Wednesday, March 30, 2005

There's lots of action in the online calendar world. A fair amount of it gets brought to my attention, which is lots of fun.
  • Ted pointed me to Mosuki, and I hope to meet some of the creators shortly. It's more oriented towards personal calendars than the other sites but it does allow you to share.
  • I met Brian Dear a few months ago and heard about EVDB. Now that it's announced, I can talk to others about it too. Scraping sites for event and venue information sounds like a really valuable service.
  • Kragen Sitaker showed me a calendar site that seemed pretty cool. Rather than try to scrape every page, his demo let the user pick certain text, send it to the demo site and it would turn that text into an event (pulling out date, time and location if it could) on your calendar.
  • Brian posts about Upcoming, a public events site with feeds to let you know about event categories you're interested in, and a way to add events you want to your personal calendar. It has a HTTP/iCalendar interface that allows users to synch into iCal. According to, upcoming is the biggest new thing with hundreds of bookmarks.
  • So far, Trumba's newly announced OneCalendar gets a rather less enthusiastic response. Trumba consists of several ex-Visio guys according to their press release, and like EVDB they have high-powered investors so expect some noise. Already you can synch with Outlook which has got to be a highly desired feature.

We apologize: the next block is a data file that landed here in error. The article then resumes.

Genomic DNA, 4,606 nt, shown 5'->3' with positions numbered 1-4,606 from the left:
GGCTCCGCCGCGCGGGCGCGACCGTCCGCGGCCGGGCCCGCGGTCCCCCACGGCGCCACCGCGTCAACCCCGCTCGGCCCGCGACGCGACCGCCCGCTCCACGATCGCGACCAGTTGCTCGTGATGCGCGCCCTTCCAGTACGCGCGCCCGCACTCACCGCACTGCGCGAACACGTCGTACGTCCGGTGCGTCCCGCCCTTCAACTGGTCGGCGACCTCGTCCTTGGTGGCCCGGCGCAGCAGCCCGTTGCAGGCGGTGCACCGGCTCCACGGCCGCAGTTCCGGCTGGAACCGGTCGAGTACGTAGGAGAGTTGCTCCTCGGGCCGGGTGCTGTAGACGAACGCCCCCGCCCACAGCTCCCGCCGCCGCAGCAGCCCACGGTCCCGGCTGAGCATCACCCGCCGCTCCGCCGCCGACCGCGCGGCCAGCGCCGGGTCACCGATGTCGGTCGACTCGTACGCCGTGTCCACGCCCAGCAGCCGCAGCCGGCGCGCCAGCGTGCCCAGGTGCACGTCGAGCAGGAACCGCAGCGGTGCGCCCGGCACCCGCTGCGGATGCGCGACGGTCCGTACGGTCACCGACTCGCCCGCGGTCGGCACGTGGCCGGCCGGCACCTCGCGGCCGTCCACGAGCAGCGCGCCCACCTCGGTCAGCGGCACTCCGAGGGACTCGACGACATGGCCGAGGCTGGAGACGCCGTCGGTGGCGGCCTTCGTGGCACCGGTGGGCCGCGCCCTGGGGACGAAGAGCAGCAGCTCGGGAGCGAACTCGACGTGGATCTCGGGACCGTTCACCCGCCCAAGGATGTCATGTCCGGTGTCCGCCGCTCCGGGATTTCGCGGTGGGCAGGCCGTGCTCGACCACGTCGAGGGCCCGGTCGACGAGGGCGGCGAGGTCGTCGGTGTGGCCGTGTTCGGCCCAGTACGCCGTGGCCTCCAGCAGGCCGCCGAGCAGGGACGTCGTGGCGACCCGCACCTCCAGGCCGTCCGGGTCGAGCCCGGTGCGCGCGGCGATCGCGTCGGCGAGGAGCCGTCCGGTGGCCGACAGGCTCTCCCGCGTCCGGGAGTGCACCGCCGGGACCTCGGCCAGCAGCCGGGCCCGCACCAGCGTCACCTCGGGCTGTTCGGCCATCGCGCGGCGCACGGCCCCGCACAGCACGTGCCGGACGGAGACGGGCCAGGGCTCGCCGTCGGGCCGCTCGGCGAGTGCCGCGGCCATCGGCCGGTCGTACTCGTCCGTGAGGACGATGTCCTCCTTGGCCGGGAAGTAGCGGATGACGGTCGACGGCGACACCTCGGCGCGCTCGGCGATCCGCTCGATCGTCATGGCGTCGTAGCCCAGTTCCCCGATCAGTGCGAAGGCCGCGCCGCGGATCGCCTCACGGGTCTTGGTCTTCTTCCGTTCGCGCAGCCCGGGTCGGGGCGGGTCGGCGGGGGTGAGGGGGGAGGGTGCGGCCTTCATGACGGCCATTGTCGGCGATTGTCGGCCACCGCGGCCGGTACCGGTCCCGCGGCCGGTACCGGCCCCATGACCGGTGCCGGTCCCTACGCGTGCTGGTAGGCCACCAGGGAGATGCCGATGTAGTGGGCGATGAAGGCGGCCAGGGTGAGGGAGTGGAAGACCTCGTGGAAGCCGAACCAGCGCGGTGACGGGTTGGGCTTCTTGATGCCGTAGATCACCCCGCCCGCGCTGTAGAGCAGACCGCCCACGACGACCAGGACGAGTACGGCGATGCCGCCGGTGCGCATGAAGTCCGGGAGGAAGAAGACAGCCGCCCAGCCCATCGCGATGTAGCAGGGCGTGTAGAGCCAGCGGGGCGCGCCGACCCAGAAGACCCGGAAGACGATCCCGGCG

• Of course, we are working on some of the same stuff too, only with a federated server approach. When you share your calendar with Chandler you can share it on any WebDAV or CalDAV server (see also recent article). We're working on a WebUI for such shared calendars so that the calendar owner or their friends can view the shared calendar or individual events just by going to the URL in the browser. We may do tagging just like everybody else, too.
So far I don't use any of these, there isn't quite enough "there" there, whether it's users I want to share with or features I need. My calendar is in iCal, stored locally, and I don't even share it with anybody, though I do share one other person's iCal calendar. But I don't think that isolation will last long given the exploding options.

I wonder what Yahoo, Google and Microsoft are going to do in this space? Yahoo has more of the world's calendar info than any other site at this moment, because of its excellent support for group calendars. What will Yahoo do with that data? If it does not expand its features soon, possibly allowing users to synch up calendar data on the site with their client software, Yahoo will soon see its calendar data decay and vanish. As for the two gorillas, I really don't have any idea whether they will buy, innovate, or crush.

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